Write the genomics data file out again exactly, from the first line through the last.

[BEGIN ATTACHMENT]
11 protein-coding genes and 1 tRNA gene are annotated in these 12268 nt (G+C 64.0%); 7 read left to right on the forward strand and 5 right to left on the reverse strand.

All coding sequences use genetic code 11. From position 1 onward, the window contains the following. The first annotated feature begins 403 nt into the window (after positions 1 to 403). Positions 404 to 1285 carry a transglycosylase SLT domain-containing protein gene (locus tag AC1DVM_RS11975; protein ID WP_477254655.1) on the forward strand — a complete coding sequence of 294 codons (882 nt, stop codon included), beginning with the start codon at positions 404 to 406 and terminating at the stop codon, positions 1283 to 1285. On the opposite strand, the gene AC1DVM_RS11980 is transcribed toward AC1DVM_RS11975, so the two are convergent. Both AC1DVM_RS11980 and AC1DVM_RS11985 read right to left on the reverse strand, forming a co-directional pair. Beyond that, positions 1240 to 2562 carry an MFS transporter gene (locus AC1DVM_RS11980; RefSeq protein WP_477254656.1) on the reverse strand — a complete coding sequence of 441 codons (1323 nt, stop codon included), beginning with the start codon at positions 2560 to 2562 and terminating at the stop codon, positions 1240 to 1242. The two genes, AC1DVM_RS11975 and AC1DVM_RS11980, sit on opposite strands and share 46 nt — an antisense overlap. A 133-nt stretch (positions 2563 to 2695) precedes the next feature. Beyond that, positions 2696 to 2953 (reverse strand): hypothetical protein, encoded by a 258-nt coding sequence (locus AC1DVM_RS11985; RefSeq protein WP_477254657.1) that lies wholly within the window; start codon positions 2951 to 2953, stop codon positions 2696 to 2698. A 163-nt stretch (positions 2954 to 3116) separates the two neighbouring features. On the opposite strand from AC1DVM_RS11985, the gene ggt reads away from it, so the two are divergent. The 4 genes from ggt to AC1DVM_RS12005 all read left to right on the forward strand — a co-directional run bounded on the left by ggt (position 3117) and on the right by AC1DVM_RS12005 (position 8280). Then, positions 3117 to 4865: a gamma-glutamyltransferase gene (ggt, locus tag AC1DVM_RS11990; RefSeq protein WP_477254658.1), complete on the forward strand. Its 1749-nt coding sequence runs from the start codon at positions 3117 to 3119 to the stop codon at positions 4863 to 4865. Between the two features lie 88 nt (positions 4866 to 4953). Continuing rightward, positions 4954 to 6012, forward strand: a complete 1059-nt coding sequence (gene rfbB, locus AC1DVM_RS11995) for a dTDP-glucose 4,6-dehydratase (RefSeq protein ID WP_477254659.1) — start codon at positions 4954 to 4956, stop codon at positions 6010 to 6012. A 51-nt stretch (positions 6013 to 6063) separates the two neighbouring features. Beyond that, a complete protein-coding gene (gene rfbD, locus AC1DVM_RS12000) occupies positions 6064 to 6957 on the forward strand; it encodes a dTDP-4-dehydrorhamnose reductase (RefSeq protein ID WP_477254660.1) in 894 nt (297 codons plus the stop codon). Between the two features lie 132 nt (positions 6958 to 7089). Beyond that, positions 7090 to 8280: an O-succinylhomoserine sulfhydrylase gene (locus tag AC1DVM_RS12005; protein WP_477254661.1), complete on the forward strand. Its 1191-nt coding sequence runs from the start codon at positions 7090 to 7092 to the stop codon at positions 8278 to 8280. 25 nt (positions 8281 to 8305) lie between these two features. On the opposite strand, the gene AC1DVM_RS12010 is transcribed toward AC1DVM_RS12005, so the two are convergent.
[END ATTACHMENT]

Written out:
11 protein-coding genes and 1 tRNA gene are annotated in these 12268 nt (G+C 64.0%); 7 read left to right on the forward strand and 5 right to left on the reverse strand.

All coding sequences use genetic code 11. From position 1 onward, the window contains the following. The first annotated feature begins 403 nt into the window (after positions 1 to 403). Positions 404 to 1285 carry a transglycosylase SLT domain-containing protein gene (locus tag AC1DVM_RS11975; protein ID WP_477254655.1) on the forward strand — a complete coding sequence of 294 codons (882 nt, stop codon included), beginning with the start codon at positions 404 to 406 and terminating at the stop codon, positions 1283 to 1285. On the opposite strand, the gene AC1DVM_RS11980 is transcribed toward AC1DVM_RS11975, so the two are convergent. Both AC1DVM_RS11980 and AC1DVM_RS11985 read right to left on the reverse strand, forming a co-directional pair. Beyond that, positions 1240 to 2562 carry an MFS transporter gene (locus AC1DVM_RS11980; RefSeq protein WP_477254656.1) on the reverse strand — a complete coding sequence of 441 codons (1323 nt, stop codon included), beginning with the start codon at positions 2560 to 2562 and terminating at the stop codon, positions 1240 to 1242. The two genes, AC1DVM_RS11975 and AC1DVM_RS11980, sit on opposite strands and share 46 nt — an antisense overlap. A 133-nt stretch (positions 2563 to 2695) precedes the next feature. Beyond that, positions 2696 to 2953 (reverse strand): hypothetical protein, encoded by a 258-nt coding sequence (locus AC1DVM_RS11985; RefSeq protein WP_477254657.1) that lies wholly within the window; start codon positions 2951 to 2953, stop codon positions 2696 to 2698. A 163-nt stretch (positions 2954 to 3116) separates the two neighbouring features. On the opposite strand from AC1DVM_RS11985, the gene ggt reads away from it, so the two are divergent. The 4 genes from ggt to AC1DVM_RS12005 all read left to right on the forward strand — a co-directional run bounded on the left by ggt (position 3117) and on the right by AC1DVM_RS12005 (position 8280). Then, positions 3117 to 4865: a gamma-glutamyltransferase gene (ggt, locus tag AC1DVM_RS11990; RefSeq protein WP_477254658.1), complete on the forward strand. Its 1749-nt coding sequence runs from the start codon at positions 3117 to 3119 to the stop codon at positions 4863 to 4865. Between the two features lie 88 nt (positions 4866 to 4953). Continuing rightward, positions 4954 to 6012, forward strand: a complete 1059-nt coding sequence (gene rfbB, locus AC1DVM_RS11995) for a dTDP-glucose 4,6-dehydratase (RefSeq protein ID WP_477254659.1) — start codon at positions 4954 to 4956, stop codon at positions 6010 to 6012. A 51-nt stretch (positions 6013 to 6063) separates the two neighbouring features. Beyond that, a complete protein-coding gene (gene rfbD, locus AC1DVM_RS12000) occupies positions 6064 to 6957 on the forward strand; it encodes a dTDP-4-dehydrorhamnose reductase (RefSeq protein ID WP_477254660.1) in 894 nt (297 codons plus the stop codon). Between the two features lie 132 nt (positions 6958 to 7089). Beyond that, positions 7090 to 8280: an O-succinylhomoserine sulfhydrylase gene (locus tag AC1DVM_RS12005; protein WP_477254661.1), complete on the forward strand. Its 1191-nt coding sequence runs from the start codon at positions 7090 to 7092 to the stop codon at positions 8278 to 8280. 25 nt (positions 8281 to 8305) lie between these two features. On the opposite strand, the gene AC1DVM_RS12010 is transcribed toward AC1DVM_RS12005, so the two are convergent.